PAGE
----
The Texas Longhorns likely won’t select a player in this year’s NBA draft, despite having three former players selected last time around.
The fact that the last nine Longhorns drafted since 2011 are all 6-foot-7 or taller is a testament to Texas’ track record of developing high-quality players in the frontcourt.
But after being drafted 29th overall in 2011, the last guard to hear his name didn’t have to be far from Austin. Former Texas linebacker Corey Joseph had to drive south on I-35 for an hour and a half. The San Antonio Spurs drafted him.
He spoke with Jeff Island, a multimedia basketball platform that has conducted multiple interviews with current and former NBA players, about what made it happen and how coming to San Antonio changed his career.
“I was drafted by the Spurs, and it was the best-case scenario for me and my career,” Joseph said. “I’m grateful every day that I was chosen by them.”
The Toronto native spent a year in Austin for the Texas Longhorns before being drafted at age 20. Even at this young age, coach Gregg Popovich and front office didn’t give Joseph the usually exciting draft notice that most first-round picks have. A classic move from an organization that always keeps business as usual.
“San Antonio, man,” Joseph said. “They’re a great organization and everyone knows that. They’re fun though because I didn’t even know I was drafted by San Antonio until I saw my name. Usually, you get a call ahead of time… . But “I didn’t even get the call. David Stern came out and announced my name. “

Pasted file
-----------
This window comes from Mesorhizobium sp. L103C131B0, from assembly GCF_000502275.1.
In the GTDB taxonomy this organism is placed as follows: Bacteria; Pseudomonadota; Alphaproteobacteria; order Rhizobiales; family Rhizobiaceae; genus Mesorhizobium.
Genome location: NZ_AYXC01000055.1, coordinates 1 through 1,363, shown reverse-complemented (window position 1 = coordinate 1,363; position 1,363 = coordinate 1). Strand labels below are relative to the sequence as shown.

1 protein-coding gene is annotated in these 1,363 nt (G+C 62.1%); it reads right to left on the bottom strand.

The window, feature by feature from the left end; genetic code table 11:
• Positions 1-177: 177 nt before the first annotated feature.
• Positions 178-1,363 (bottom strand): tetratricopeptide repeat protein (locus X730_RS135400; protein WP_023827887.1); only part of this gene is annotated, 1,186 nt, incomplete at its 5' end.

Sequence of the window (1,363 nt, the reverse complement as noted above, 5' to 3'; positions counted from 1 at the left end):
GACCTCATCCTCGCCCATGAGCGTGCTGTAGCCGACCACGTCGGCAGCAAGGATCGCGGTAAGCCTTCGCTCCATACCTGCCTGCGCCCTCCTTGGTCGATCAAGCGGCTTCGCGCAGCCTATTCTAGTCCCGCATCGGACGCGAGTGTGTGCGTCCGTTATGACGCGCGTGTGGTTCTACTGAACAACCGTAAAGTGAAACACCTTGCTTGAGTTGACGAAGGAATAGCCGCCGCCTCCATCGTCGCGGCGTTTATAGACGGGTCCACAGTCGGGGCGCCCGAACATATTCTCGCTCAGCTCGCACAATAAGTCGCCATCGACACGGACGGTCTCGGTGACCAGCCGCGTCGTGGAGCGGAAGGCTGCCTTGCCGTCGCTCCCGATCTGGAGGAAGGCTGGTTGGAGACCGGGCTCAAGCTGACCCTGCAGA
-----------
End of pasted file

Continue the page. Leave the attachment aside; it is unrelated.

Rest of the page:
He was the third Longhorn selected in the draft, as Tristan Thompson was selected by the Cavaliers with the No. 4 overall pick, while Jordan Hamilton was eliminated three picks before Joseph was selected by the Mavericks and then in the draft Night was traded to the Nuggets.
Joseph knew his predictions were all over the place before the draft. He’s considering spending another year in Austin with an uncertain future and could be a lottery pick in the upcoming offseason. It’s safe to say that his once-and-for-all route will work for him.
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“I have a wide range,” Joseph said. “I ranged from (choice) 20 all the way to 40. I was really thinking about maybe coming back or not. I felt like I might be in the lottery next year. But chances were given and it worked out.”
At the time, once a player entered their name into the draft pool, there was no going back. Joseph bet himself.
“When I tried out in the NBA, then you couldn’t change your name back, you couldn’t go back to college. Once you put your name in, you’re done. That qualification was done. I worked out 28 teams Team, I’m in serious form.”
Joseph started all 36 of the Longhorns’ games and averaged team-highs in minutes (32.4), assists (3.0), steals (1.0) and 3-point percentage (41 percent). He averaged 10.4 points on 42 percent shooting.
After winning a ring in 2014, Joseph spent another season with the Spurs before signing with his hometown Toronto Raptors in the 2015 offseason. He averaged a career-high 9.3 points in his second year with the Indiana Pacers before being traded to the Indiana Pacers. He has now worked with the Sacramento Kings and Pistons as he looks to find a permanent home in a rebuilding Detroit team.
You can follow Zach Dimmitt on Twitter at @zackdemeter7
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